Consider these fine testimonials from reputable gas companies…
Chevron: “Chevron®, Texaco® and Caltex® fuels contain our Techron additive, which cleans the engine and helps deliver lower emissions and better performance.”
Exxon: “We offer gasolines in three octane grades developed on a molecular level to clean up intake valves and keep vital engine parts clean.”
Arco: “Straight up quality. Straight up value. Straight up gas.”
If you were asked about your gasoline brand loyalty right now, i.e. what gas station you’ll use when filling up after work, I would assume that the majority of us would answer with “Whatever is the cheapest.” And that would be the end of it. But let’s go a little deeper. What is the actual difference between gasoline brands, if any, and how big of a difference can there be?
Is One Gas Station Really Better Than The Other?
You’re probably expecting a typical answer like There is no difference in gas. First, don’t be an assumptive smartass. And second, it actually does go further than that. The short answer is yes. No. Well, not exactly yes or no, but probably…maybe.
Actually, scratch all that. Let’s just start at the genesis of where brands get their gas. Crude oil is sent to a refinery to be turned into a usable product for all of us slobs. You can find your nearest refinery here. Once a refinery has done their thing, gasoline is then shipped in the most productive manner, be that pipeline, supertanker, donkeys, etc. It just depends on where in the world it’s headed.
But to be more cost effective, many brands will actually share the same transportation tubes for gas delivery, meaning individually branded stations within a certain area will use gas from the same terminal their competition uses. So it all starts out as the same product. But, it’s what happens after the gas gets to any given brand that makes the difference. And the difference is gasoline detergent additives. This is what makes a branded gasoline. The EPA requires a minimum additive standard for any gas sold by any brand, so you’re never going to get a toxic sludge that’ll kill your car. But the level of additives can fluctuate, and this is why some people swear brand X is better than brand Y, and some say it doesn’t matter. The bottom line is that there is a difference, so on we go.
It’s All About The Additives
Alright, so how does an additive, or detergent, help gas? Many brands, like Exxon, Shell, Chevron, etc., pride themselves on adhering to and selling what is termed a Top Tier gasoline, meaning their product contains higher levels of additives than what the current EPA detergent requirements suggest. In other words, according to toptiergas.com, “Top Tier gasoline contains “higher level(s) of deposit control performance,” so brands that use Top Tier have a gasoline that helps keep your vehicle’s engine cleaner than brands that do not use Top Tier gas.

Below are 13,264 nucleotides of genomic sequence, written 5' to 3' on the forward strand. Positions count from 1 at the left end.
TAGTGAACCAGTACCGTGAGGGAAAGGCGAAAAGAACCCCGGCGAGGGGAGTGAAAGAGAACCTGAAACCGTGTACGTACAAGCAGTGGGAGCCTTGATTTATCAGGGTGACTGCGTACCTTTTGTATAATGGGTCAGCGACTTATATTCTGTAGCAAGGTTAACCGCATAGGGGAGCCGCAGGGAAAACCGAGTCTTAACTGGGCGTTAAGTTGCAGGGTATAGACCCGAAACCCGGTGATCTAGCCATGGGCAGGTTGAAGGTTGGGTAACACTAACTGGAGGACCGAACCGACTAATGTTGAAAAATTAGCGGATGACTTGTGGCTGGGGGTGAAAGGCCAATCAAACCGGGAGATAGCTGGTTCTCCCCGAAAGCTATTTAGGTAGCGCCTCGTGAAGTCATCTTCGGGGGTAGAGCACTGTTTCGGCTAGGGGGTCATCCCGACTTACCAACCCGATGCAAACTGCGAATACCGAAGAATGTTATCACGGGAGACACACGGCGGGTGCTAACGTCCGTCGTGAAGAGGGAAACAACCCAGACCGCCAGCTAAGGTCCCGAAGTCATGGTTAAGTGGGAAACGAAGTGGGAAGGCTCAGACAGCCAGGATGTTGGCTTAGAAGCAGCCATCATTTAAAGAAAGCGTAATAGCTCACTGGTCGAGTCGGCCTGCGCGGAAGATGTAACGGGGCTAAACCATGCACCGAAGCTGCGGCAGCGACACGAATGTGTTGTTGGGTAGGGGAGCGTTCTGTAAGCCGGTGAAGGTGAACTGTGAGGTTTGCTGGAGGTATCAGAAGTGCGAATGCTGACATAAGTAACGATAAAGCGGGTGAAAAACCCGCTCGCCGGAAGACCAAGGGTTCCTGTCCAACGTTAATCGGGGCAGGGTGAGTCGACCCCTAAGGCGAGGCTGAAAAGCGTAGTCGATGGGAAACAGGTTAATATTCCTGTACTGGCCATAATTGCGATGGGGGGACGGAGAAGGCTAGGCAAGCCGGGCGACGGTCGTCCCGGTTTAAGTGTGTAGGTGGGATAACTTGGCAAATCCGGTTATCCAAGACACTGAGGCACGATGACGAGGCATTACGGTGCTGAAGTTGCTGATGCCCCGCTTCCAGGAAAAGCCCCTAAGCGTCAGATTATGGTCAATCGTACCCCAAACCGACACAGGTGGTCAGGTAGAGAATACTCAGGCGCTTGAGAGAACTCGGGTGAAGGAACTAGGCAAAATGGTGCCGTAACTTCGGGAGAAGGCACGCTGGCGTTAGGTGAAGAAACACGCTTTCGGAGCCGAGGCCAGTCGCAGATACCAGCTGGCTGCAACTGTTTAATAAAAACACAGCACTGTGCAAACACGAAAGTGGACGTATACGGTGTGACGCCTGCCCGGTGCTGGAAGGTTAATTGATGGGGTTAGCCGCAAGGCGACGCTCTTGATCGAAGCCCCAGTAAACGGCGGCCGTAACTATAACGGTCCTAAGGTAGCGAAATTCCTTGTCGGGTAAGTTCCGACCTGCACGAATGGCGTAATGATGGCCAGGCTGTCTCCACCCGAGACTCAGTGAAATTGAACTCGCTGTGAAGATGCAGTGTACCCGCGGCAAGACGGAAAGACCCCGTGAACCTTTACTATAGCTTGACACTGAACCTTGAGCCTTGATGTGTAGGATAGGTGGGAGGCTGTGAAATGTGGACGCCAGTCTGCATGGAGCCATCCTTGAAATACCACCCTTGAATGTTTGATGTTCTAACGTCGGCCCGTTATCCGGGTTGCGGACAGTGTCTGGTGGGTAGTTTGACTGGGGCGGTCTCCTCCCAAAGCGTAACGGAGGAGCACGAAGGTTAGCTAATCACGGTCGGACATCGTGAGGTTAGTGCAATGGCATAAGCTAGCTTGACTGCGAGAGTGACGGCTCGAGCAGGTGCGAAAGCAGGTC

The stated benefits of a cleaner engine are important: better fuel economy, lower emissions, and healthier performance. And brands definitely want you to know about their additives. Chevron (& Texaco & Caltex), for example, dubbed theirs Techron- I’m sure you’ve heard of it. OK, so where is a full list of brands that use Top Tier gasoline? Here you go. As you can see, many, if not most of the stations you use in your hometown are on the list. No, there’s no need to thank me for helping you sleep better tonight.
What About Non-Top Tier Gas?
Arco, a brand many people recognize as being universally cheaper than most, is not on the Top Tier list. Does Arco’s cheaper price have something to do with the quality of their product? Well, Arco states that their ethanol-blended gasoline will reduce fuel economy by 2-4% compared to non-oxygenated fuels. But that’s due to the ethanol content and Arco is quick to point out that they have no data to suggest their fuel will otherwise harm engines. So it’s ethanol blended gas we should avoid? Not really, no…
What’s This About Ethanol?
Ethanol carries less energy than gasoline, but is cleaner, so it translates to healthier skies and less fuel economy for you. Check out any flex-fuel vehicle; their E85 MPG’s will be significantly less than regular gasoline mileage. But even Top Tier brands like Chevron and Exxon use some amount of ethanol. In fact, according to the EPA, E10 gasoline (meaning a 10% ethanol, 90% gas mix) is used by over 90% of the US gas market. Take a look at the various US requirements here (thanks ExxonMobil). And E15 gas is making its move as well, though not without opposition. So you really can’t avoid ethanol anyway.
The bottom line is that is your favorite gas station works for you, stay with it. And always remember to please, pull forward.